Kansas City commission delays decision on faith-based dormitory

Kansas City, Mo. — The City Council's Planning, Zoning, and Economic Development committee has postponed action on a proposal to build a faith-based dormitory to give time for members of a local parish, which would be the site of the dormitory, to consult with the acting bishop of this diocese.

After the proposal was rejected three times before the City Plan Commission, Wednesday's meeting was the first time the design was presented to elected officials. The project -- the brainchild of recently resigned Kansas City-St. Joseph Bishop Robert Finn -- continues to face overwhelming opposition from parishioners and neighborhood groups.

After nearly three hours of testimonies and rebuttals, the commission decided to reconvene in two weeks to give time for discussion among members of St. Francis Xavier Parish, members of a neighborhood coalition and Archbishop Joseph Naumann of Kansas City, Kan. Naumann was appointed the apostolic administrator the diocese following Finn's resignation.

About three years ago with Finn's blessing, Domus Development in partnership with EPR Properties began working on a plan to build a dormitory for Catholic university students on the site of the St. Francis Xavier Grade School, which had been shuttered a couple of years before.

The project was denied March 17, with the commission unanimously agreeing that there was poor community engagement, a firm condition after previous proposals showed lack of communication between developers and neighbors. They also questioned the long-term viability of the project and noted that the building's design and parking availability were not favorable to the neighborhood.

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Since that vote, no changes were made to the proposal brought to the newly elected commissioners.

Testimonies Wednesday began with White Goss, the Kansas City law firm representing the project's developers. Patricia Jensen, an attorney, said, "This plan has had more communication in terms of zoning than any plan I've seen," noting that developers met with parishioners 14 times since the planning process began in 2012.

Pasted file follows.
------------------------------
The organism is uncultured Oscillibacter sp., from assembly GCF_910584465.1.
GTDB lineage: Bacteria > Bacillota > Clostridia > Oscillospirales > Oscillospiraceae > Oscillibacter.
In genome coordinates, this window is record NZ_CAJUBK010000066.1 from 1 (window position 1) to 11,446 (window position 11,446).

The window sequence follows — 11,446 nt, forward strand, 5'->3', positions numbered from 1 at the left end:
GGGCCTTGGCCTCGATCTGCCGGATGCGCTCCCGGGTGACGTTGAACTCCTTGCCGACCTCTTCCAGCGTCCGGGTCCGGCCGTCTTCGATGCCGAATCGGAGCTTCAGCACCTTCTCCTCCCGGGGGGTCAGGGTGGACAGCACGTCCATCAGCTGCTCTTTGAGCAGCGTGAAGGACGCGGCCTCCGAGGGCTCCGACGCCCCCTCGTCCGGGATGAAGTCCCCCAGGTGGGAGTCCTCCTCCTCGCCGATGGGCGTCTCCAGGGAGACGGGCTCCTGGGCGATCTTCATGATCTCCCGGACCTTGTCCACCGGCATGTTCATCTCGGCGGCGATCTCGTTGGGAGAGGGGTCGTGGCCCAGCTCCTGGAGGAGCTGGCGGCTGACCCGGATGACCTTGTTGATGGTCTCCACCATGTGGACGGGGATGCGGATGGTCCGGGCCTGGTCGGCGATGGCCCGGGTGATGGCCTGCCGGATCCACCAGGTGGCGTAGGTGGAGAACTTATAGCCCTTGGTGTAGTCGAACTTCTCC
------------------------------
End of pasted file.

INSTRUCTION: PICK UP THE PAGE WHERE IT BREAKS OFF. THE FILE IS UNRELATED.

Mark Bryant, another attorney for White Goss, added that this design provides more than double the parking spaces required. The dorm, intended for students at neighboring Rockhurst University and the University of Missouri-Kansas City, would attract students already in the area, whereas the proposals the community brought forward to the diocese -- including a community garden, day care/elder care, restaurant, culinary center -- would bring in new people and more traffic.

"I only see good things coming out of this," said one Rockhurst alumnus, attesting to the interest within the student body for a faith-based complex.

Chris Jones, another young man from the area testified that through this project, Troost (the street adjacent to the site, considered an economic and racial dividing line within Kansas City) would be "rejuvenated to what it should be. This feels like a step in the right direction."

But when parishioners came forward to testify, their concerns and complaints were nearly identical to those voiced the last time this proposal was brought to a vote: a lack of parking for church events, no detailed plan for a promised parish hall, and the building's inflexibility should it fail as a dorm.

How dismissive the developers and diocese have been throughout the planning process despite the neighborhood's willingness to cooperate, however, was clearly at the forefront of their frustration.

"I'm embarrassed to see an organization in the faith community behave the way they have," parishioner Keith Spare said.

Vince Gauthier, the parish and neighborhood's spokesperson, noted that the pastor at St. Francis Xavier was not informed that a new plan was brought to the council; he heard about it by chance a week before its scheduled vote.

The diocese may own the property, but parishioners own the diocese, Spare said. "And yet we have no control, and we never have."

Another parishioner, Lois Skogerson, noted that when the CEO of a business steps down, projects are usually put on hold until new leadership approves of it. Finn is gone, so why "straddle" the next bishop to a project he has yet to approve?

This is a nonprofit doing this the for-profit way, Gauthier said, insisting that the current school building can be refurbished rather than razed.

After hearing testimonies, chairperson Ed Ford said the diocese should be just as concerned about its parishioners as it is for ministering to university students.

"These parishioners seem like an after-thought," he said.

"If this were my parish, what you're doing would be extremely offensive to me," one commissioner added.

The vote was put on hold for two weeks so that parishioners can further discuss their concerns with Ford and the bishop.

[Soli Salgado is an NCR Bertelsen intern. Her email address is ssalgado@ncronline.org.]


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